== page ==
If I could wave a magic culinary wand and make one aisle in the grocery store disappear, I’d probably make the cereal aisle vanish. Even when you find a cereal that truly is whole-grain, unsweetened, and tastes as good as it is healthy, you’re going to be paying a lot more for store-bought cereal than you’d pay for self-created cereal. A 2-pound bag of brown basmati rice costs $3 and contains 20 servings, for example, which comes out to about 14 cents per bowl. Nuts, dried fruit, seeds, and fresh fruit aren’t pricey either, especially when you consider that you don’t need many to pour out a nice bowl of DIY cereal. Chances are you already have some or all of those ingredients on hand. And your homemade cereal is going to be much, much fresher and healthier (and more delicious) than an out-of-the-box version.
And to make it even better, pomegranates – a winter fruit – are ideal for DIY cereals. To get the seeds out, first cut the pomegranate in half on a cutting board that won’t stain. (Wood will soak up the pigment and stain; glass and plastic will not.) Then fill a large bowl with cool water and submerge one half of the pomegranate completely in the water, holding it seeds-down. Pull the seeds out with your fingertips as you slowly turn the half inside-out, letting the seeds sink to the bottom of the bowl. Repeat with the other half. (This underwater technique will prevent the pomegranate juice from spurting out and staining anything it touches.) Skim the floating pith off the top of the water and drain the seeds. You can store the seeds in an airtight container in the refrigerator for about 3 days. Use them in cereals, atop desserts, as a simple snack, or even with savory dishes as a garnish.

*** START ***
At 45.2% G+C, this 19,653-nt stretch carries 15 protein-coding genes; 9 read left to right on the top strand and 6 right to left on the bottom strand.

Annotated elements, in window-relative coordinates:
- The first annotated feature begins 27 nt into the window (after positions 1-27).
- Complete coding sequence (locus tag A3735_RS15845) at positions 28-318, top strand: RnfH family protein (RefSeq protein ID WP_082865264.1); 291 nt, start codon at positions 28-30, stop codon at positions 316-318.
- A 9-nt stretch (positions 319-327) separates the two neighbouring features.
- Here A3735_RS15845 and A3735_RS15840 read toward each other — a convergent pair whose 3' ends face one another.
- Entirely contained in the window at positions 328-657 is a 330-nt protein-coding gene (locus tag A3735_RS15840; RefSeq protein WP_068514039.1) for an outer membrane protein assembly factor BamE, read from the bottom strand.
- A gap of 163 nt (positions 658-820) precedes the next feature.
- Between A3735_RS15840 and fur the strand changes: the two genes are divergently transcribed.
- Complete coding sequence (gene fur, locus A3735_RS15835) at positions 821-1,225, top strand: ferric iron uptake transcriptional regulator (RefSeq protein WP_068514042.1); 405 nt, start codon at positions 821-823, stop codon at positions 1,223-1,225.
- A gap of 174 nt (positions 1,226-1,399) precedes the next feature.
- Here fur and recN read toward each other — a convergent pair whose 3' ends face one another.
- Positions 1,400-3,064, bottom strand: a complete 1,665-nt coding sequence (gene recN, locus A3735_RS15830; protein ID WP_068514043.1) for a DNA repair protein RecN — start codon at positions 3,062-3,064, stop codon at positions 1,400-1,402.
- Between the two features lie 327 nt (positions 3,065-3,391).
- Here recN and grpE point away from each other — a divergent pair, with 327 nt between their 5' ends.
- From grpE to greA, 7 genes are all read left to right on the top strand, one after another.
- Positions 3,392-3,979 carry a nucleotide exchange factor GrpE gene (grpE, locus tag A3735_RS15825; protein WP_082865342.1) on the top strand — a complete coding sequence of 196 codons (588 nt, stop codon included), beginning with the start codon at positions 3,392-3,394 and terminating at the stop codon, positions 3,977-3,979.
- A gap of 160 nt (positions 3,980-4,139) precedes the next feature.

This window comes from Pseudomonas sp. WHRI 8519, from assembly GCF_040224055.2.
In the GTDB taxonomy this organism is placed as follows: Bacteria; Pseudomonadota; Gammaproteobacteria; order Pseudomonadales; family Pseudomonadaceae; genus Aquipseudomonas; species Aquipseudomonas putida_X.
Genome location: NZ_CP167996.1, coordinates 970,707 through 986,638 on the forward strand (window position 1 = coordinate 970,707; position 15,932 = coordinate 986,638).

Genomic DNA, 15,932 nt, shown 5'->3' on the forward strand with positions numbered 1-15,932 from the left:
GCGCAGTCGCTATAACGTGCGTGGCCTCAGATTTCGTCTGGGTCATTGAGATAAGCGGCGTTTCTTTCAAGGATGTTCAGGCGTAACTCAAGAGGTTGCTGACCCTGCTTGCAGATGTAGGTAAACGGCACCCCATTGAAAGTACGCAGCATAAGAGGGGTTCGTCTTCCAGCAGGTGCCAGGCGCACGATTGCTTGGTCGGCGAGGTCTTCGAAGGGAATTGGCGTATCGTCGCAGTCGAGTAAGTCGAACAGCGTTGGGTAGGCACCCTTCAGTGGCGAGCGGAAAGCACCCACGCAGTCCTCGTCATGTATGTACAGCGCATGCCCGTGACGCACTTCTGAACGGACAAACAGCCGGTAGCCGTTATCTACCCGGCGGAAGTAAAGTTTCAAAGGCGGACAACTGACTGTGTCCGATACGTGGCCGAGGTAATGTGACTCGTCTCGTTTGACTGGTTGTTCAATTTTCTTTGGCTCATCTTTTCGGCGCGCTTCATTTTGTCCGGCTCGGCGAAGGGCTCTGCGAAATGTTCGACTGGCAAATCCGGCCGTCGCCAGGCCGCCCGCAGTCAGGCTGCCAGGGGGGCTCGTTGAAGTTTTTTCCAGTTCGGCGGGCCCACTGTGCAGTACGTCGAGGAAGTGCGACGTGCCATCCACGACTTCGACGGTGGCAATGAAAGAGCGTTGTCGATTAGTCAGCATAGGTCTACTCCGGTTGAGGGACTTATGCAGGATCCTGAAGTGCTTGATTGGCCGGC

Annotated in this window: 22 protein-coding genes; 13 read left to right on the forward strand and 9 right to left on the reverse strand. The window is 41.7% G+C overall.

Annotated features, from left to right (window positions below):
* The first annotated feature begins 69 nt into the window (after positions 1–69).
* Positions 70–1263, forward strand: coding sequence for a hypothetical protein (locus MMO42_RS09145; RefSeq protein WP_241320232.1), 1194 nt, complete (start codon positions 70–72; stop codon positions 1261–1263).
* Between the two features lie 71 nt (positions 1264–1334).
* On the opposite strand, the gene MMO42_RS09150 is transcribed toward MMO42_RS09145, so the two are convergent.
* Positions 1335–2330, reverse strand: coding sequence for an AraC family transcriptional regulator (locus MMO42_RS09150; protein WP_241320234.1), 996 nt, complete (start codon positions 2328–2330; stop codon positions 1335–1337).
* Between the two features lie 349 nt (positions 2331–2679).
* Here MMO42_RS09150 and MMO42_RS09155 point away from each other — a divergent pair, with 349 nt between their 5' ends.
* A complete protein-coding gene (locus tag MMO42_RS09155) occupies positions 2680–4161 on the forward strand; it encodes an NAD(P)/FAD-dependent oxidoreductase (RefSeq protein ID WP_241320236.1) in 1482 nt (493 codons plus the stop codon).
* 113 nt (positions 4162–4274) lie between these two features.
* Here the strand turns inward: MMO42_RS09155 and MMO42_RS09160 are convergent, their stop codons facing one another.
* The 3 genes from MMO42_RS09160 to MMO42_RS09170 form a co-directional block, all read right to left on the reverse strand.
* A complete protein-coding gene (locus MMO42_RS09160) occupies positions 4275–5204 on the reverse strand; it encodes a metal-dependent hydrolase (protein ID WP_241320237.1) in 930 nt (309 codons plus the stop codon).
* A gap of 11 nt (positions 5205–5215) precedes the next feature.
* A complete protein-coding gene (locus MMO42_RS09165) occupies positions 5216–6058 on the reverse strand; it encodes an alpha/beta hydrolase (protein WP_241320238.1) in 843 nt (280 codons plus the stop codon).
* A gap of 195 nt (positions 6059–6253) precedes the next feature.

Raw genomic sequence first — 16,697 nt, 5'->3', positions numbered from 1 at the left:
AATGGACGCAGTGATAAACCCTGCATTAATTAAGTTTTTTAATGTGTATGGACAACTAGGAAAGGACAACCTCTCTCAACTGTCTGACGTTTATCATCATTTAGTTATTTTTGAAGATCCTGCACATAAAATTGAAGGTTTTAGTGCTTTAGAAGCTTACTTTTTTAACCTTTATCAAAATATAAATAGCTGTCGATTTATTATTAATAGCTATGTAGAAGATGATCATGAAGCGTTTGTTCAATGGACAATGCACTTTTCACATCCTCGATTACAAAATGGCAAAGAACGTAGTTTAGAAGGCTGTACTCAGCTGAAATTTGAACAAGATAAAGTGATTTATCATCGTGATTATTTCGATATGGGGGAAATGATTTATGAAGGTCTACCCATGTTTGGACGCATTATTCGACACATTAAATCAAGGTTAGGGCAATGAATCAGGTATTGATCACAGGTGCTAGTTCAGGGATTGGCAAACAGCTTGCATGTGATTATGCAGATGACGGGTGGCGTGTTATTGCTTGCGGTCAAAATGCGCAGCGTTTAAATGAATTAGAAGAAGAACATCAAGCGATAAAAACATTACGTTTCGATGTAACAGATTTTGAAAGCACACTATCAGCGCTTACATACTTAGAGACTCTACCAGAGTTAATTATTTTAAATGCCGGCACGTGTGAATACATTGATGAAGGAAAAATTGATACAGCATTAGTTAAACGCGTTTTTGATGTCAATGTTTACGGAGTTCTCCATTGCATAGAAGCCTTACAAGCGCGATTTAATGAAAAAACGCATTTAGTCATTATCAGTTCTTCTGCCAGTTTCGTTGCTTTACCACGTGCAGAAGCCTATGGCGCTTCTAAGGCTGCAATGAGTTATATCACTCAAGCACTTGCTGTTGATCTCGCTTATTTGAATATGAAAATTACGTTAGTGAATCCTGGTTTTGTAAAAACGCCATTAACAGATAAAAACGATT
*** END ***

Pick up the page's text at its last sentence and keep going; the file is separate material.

Cooked brown rice or any other cooked whole grain (cooked grains can be stored for up to a week in the refrigerator, so you can just cook one big batch of grains per week and enjoy your cereal every day)
Sliced almonds or any other nut
Pomegranate seeds or any other bite-sized/cut-up fruit (see above paragraph on how to extract the seeds from a fresh pomegranate)
Spices like cinnamon, allspice, or nutmeg (optional)
Drizzle of honey or maple syrup (optional)
Your choice milk (dairy, coconut, nut, grain, etc.)
Combine whole grains, nuts, and fruit in a bowl. Top with sweetener and milk. Note that you can stir the nuts directly into the cooked grains and store them that way, thus making your cereal that much easier to put together in the morning. Pomegranate seeds, blueberries, small seedless grapes, and other bite-sized fruit are the easiest to include. Other good options would be seeds and/or dried fruit.